In the second part of this article, I’ll talk about the need for the courts to move on from a sticking plaster approach to digital transformation and maximise its potential to make justice accessible to all.

As we explored previously, courts are undoubtedly using more technology than ever before, but it’s still limited to specific tasks - there is no evidence that they’ve “fully” embraced technology.

The key challenges facing them remain:

Access - given the unequal access in our society to devices, broadband and skills, we risk a digital divide developing if we don’t have a comprehensive approach that enshrines access to justice for all and reduces the barriers for those in digital poverty.

Fairness - Artificial Intelligence (AI) offers the promise of streamlining decision-making in sentencing, parole and allocating judges, among many other possible roles. This would clear backlogs and speed up the dispensation of justice. There are some promising examples around the world of its application in assisting justice systems, for example using algorithms that amplify and improve the decision-making process for risk assessments or for proactive policing.

Security - with court records and proceedings moving to digital platforms, how do we ensure that sensitive data isn’t stolen or misused, and that proceedings aren’t subverted or sabotaged by malicious intruders?

Skills - we can’t leave the people who are responsible for dispensing justice behind as we move to new digital ways of working. This means that any programme must have people at its centre – understanding their needs and concerns and providing the training they need to be productive and engaged.

The answers to all these concerns revolve around two fundamental success criteria: we need a coherent, joined-up approach that drives technology decisions and we need quality, accessible data.

A coherent approach provides a clear vision for an end-to-end justice system — and what that means in terms of overall outcomes for its users - as opposed to fixating on specific technologies in themselves as the solution. They may be part of the picture but they’re not the whole solution.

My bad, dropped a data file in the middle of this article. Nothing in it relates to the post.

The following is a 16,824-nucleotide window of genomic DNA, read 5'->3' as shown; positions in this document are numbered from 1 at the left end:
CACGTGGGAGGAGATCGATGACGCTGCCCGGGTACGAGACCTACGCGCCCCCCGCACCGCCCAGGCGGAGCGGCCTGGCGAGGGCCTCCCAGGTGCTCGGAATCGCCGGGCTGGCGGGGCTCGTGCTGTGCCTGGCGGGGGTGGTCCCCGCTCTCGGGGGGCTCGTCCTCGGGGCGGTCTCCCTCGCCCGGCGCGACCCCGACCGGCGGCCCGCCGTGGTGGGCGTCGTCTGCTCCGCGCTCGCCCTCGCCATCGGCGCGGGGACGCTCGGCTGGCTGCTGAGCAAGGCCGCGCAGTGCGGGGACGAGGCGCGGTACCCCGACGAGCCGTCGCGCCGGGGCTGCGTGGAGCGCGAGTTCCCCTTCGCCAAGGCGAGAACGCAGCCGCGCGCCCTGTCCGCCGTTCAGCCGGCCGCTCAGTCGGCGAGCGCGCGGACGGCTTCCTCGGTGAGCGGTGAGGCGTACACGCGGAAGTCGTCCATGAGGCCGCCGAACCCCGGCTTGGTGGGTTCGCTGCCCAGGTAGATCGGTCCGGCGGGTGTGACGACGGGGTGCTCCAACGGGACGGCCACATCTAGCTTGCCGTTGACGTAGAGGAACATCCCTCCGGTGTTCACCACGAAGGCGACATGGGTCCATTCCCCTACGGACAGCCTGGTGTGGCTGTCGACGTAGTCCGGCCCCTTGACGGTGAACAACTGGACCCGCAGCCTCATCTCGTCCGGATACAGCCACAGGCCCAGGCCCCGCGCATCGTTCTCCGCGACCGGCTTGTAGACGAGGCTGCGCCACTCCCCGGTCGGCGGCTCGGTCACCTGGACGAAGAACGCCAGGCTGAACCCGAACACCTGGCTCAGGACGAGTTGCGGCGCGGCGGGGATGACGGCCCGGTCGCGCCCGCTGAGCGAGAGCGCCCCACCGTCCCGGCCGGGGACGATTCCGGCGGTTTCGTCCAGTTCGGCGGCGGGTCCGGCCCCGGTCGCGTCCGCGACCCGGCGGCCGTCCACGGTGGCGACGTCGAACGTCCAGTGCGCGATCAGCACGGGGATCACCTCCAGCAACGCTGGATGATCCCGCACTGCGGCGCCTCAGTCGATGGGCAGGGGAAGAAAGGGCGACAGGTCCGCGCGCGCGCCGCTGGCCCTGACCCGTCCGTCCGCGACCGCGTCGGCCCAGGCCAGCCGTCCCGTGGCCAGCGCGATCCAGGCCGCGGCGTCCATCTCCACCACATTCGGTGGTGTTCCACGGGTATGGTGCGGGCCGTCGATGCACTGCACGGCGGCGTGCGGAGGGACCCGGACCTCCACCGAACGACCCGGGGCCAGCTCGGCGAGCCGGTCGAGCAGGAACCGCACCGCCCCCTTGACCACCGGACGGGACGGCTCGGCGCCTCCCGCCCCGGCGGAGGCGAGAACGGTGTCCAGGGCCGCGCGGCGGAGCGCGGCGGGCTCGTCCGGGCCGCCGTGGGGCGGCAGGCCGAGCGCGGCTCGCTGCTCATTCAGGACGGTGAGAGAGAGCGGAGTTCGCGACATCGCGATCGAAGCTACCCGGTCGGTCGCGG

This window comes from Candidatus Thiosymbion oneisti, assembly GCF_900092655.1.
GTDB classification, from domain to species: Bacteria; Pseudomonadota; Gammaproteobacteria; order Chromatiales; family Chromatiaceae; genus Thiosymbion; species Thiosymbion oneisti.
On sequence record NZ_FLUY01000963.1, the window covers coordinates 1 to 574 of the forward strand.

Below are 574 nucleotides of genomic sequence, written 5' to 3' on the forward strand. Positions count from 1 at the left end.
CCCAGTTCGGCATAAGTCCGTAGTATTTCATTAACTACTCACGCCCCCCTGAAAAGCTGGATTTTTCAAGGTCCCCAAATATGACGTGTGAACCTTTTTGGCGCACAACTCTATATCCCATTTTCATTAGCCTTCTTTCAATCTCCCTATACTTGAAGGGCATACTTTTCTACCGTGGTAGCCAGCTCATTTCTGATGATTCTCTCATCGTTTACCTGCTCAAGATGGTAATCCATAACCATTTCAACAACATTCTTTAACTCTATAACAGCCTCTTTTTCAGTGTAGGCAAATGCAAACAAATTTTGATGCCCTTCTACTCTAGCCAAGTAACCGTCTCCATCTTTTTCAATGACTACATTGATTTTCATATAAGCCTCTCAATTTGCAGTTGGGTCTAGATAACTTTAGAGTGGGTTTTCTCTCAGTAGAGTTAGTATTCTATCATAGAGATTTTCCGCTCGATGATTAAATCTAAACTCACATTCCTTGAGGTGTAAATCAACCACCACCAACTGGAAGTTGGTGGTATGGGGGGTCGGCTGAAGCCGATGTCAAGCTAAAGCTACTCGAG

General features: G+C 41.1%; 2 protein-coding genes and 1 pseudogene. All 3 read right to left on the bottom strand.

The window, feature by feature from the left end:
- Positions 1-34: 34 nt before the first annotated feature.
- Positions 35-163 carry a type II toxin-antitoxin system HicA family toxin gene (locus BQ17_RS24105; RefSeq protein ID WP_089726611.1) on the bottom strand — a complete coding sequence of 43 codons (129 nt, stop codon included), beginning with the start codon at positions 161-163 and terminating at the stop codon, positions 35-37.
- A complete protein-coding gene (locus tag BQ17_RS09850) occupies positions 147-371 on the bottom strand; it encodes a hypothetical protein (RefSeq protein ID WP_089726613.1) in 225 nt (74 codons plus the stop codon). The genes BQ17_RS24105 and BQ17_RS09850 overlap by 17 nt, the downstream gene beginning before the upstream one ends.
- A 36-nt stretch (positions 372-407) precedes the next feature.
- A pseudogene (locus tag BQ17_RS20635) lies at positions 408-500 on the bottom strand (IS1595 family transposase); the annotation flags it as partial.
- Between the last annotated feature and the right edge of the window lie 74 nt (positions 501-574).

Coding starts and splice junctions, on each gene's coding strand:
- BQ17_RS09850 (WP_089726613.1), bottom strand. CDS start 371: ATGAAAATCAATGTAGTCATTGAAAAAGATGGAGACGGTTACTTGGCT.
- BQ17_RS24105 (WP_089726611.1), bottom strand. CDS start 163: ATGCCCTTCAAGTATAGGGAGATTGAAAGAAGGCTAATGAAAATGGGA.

And by quality, accessible data I mean data that’s accurate, complete and collected right across the judicial journey, from before someone appears in court to long afterwards, so that we can design the right systems and processes to cater for everyone. As strategy guru Geoffrey Moore famously said: “Without big data, you are blind and deaf and in the middle of a freeway.”[1] Dr Natalie Byrom, Director of The Legal Education Foundation and a fellow speaker at the recent ‘Next steps for court modernisation’ seminar, said in the Foundation’s report that “capturing data is vital for ensuring the system is working fairly”.

Take the issue of access. If we don’t have the right data, how do we know who’s vulnerable and in need of support? If we don’t accurately record and analyse every interaction between citizens and the courts, and make data-driven decisions, how do we know whether we’re getting it right, and improve where we need to? We need sound data to ensure that everyone, including vulnerable people, has equal access to justice.

AI is another example of the importance of data. The major concern here is bias and lack of transparency in decision-making. The best way to counter bias is to ensure that the algorithm has quality, complete data (not just a lot of it) to work with. Transparency is also vital: the algorithm’s inner workings must be open and explainable to all, and so must the data that drives it.

Data infrastructure, policy, processes and access must be designed up-front with security as a core principle. It should be intrinsic to how data is used, not a separate layer. And we’ll need a coherent digital security policy to make sure we don’t end up with haphazard implementations and inconsistencies that give cyber criminals a way in.

Upskilling courts staff so that they’re ready for digital ways of working will take more than good data, but here too it’s the starting point. What skills do we have? Where are the gaps? And, as training starts, are we closing those gaps? Are we seeing progress in the right areas? Accurate, accessible answers to these questions will allow courts to make the best use of their people.

There’s plenty of inspiration to be found from the progress that’s been made in other countries - 2020, there were more than 81.5m judgments and other judicial documents on the China Judgments Online website, representing the world’s largest digital repository of judicial information Several European countries are using automated decision-making .systems for justice administration, especially for the allocation of cases to judges, for example in Georgia, Poland, Serbia and Slovakia.

The pandemic has demonstrated that there’s enormous potential in virtual justice platforms and we have something very tangible to build on. Now we have to focus on developing a coherent approach and using quality data to solve the challenges of access, fairness, security and skills in delivering a truly transformative digital courts system.

1  Geoffrey Moore, title of book chapter in: The Business Book, 2014. Dorling Kindersley Ltd, p. 316

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